I Would Prefer Not to Include My Name | Eva and Franco Mattes
The task of a content moderator is to decide what content on an online platform is permitted to stay and what should be removed. Sometimes the guidelines are clear, e.g. remove all images of Al Qaeda, while other times it’s a question of subjective judgement whether or not the content is inappropriate. Eva and Franco Mattes are the artists behind the exhibition I Would Prefer Not to Include My Name, part of a larger project called Dark Content, in which they interviewed several anonymous content moderators previously employed by companies with clients such as Vimeo (you never work directly for the platform needing your services) over chat and email correspondence. An elusive occupation, the Matteses had to pose as a company interested in hiring content moderators in order to get in contact with any.
On view at Essex Flowers are three works, or episodes, each featuring one of their interviewees. Upon entering the sparse Lower East Side space, you are met with three upright white forms. As you step further in, they gradually unfold and reveal themselves and their surroundings as well-known elements from the typical office environment. The forms are desk tables rotated and the tabletops are now serving as the walls of the gallery, their legs still supporting the weight of the table but either bolted to the wall or lying flat on the floor. Underneath every desk is a chair mat, individually printed with a quote from the corresponding video (e.g. “I would prefer not to include my name”) and an image. Three screens are mounted on the three desk tables,. Each screen shows one content moderator’s story, told by a computer generated voice-over on animated images of stock-image models.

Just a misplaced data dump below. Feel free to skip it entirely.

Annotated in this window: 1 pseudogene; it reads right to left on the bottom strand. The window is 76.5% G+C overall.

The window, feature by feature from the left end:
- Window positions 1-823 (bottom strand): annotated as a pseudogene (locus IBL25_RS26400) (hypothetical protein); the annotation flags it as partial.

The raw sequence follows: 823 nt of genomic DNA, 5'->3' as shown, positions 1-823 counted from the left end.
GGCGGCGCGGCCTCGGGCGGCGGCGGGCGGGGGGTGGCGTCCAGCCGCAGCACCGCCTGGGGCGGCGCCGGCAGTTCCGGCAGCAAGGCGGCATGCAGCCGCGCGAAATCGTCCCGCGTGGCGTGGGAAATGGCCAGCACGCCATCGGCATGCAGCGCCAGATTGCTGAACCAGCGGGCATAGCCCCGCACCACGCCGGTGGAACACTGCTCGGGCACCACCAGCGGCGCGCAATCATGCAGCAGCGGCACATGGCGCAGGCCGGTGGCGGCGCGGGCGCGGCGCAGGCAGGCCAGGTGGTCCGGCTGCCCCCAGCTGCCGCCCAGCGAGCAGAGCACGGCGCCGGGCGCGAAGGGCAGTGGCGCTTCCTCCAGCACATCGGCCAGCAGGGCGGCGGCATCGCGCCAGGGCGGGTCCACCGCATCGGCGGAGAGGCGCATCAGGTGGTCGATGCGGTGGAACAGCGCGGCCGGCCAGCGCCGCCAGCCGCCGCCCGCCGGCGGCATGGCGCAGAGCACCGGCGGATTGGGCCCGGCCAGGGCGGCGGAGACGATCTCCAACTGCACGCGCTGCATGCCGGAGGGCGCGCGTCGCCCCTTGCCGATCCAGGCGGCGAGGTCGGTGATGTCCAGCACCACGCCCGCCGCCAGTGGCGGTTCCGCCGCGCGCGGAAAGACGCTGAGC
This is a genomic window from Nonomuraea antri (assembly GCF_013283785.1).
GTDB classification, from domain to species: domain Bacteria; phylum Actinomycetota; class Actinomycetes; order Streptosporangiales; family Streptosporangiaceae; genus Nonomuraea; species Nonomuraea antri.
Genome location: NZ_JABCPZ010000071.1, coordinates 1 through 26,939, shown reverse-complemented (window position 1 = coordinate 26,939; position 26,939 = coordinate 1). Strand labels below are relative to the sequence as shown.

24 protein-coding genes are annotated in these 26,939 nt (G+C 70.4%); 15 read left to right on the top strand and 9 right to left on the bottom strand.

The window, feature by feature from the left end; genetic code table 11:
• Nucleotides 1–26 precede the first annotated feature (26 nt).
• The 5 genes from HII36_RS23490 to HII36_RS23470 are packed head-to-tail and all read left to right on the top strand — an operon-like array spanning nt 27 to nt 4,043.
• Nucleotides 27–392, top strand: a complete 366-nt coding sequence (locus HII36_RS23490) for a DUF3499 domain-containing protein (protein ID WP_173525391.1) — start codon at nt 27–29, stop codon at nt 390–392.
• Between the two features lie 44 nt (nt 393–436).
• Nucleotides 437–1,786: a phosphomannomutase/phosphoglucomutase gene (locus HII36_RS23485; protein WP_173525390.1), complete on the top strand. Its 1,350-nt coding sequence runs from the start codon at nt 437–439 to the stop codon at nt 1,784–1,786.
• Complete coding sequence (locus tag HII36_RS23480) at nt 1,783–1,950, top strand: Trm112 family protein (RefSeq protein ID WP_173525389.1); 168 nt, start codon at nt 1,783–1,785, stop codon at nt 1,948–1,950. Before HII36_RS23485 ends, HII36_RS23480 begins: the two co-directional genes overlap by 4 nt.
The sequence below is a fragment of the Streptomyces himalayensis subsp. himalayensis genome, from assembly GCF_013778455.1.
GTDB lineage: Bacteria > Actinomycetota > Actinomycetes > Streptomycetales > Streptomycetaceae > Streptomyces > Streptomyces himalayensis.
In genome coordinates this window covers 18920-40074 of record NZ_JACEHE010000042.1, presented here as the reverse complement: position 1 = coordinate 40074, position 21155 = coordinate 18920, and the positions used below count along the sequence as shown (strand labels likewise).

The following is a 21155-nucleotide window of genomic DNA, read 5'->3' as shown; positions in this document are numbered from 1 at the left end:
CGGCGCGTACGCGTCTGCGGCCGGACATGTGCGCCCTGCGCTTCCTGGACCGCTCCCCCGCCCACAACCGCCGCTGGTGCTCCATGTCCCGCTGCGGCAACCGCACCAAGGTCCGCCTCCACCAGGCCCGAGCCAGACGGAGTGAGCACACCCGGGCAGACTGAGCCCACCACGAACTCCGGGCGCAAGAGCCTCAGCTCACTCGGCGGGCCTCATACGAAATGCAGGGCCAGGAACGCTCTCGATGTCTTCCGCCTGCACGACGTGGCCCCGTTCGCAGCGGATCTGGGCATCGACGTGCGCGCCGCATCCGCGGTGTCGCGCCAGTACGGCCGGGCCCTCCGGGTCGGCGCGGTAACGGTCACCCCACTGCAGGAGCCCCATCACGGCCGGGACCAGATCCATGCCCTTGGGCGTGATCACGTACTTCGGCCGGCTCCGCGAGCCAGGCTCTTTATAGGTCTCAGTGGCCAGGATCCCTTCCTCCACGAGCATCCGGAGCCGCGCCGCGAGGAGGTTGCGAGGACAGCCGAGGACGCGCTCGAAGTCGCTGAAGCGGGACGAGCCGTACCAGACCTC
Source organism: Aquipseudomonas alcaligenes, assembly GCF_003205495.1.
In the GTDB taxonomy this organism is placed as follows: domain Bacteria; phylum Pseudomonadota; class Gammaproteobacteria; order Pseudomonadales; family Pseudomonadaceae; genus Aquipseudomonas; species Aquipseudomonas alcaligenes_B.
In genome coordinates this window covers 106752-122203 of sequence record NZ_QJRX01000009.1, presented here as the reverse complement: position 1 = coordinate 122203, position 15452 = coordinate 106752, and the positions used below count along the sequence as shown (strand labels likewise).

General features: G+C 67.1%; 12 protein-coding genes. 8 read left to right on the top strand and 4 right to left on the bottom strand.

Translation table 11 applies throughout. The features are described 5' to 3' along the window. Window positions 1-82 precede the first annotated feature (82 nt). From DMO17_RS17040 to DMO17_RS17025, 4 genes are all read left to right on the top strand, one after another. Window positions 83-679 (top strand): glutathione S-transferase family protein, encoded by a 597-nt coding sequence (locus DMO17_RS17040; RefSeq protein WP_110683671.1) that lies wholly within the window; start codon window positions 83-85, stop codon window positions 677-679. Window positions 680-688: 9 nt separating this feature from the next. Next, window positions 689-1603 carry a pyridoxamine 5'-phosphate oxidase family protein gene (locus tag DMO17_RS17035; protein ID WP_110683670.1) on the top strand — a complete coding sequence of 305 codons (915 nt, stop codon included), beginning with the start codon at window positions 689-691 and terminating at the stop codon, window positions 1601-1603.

Only glimpses of reality are revealed, both for the content moderators in the form of employee information, and for us, the viewers, who are invited to listen to fragments of a few individuals’ experiences. Through the exhibition we get an inkling sense of what the moderators have to go through (especially in terms of uncomfortable imagery), yet we are also made blatantly aware of the fact that anyone at any moment could be determining what we see and don’t see online. These moderators can be of any gender, age and nation. Most of the time they don’t even know who they are working for. When asked if the moderators themselves thought of their work as a form of censorship, the answer was no. Why? Because their employer was a private company. The political implications in wanting certain images removed are safeguarded by the anonymity of the company. A pressing question remains: Is content moderation there to protect people from harm or to manipulate them and their vision of the world?
From the office setting to the videos, the works are forceful in their anonymous standardized aesthetic. It is a subtle exploration of the multifaceted, problematic phenomenon at hand. We think of social media as a democratic and free platform, when it is actually “curated” by content moderators with no prior training or qualifications except an internet connection. Appropriately Dark Content isn’t confined to the gallery space. The three episodes on view along with others yet not published will be released one by one onto the Dark Web together with instructions on how to access them. By posting Dark Content on the Dark Web, a place notoriously known for porn, violence and drugs, Eva and Franco Mattes encourage us to get acquainted with an alternative to the corporatized, censored online world in order to access the works. The Matteses bypass the censoring of the content moderators and introduce us to the networked reality – and it isn’t what we thought it was.
Curated by Kendra Jayne Patrick
@ Essex Flowers, New York City
Closes December 6, 2015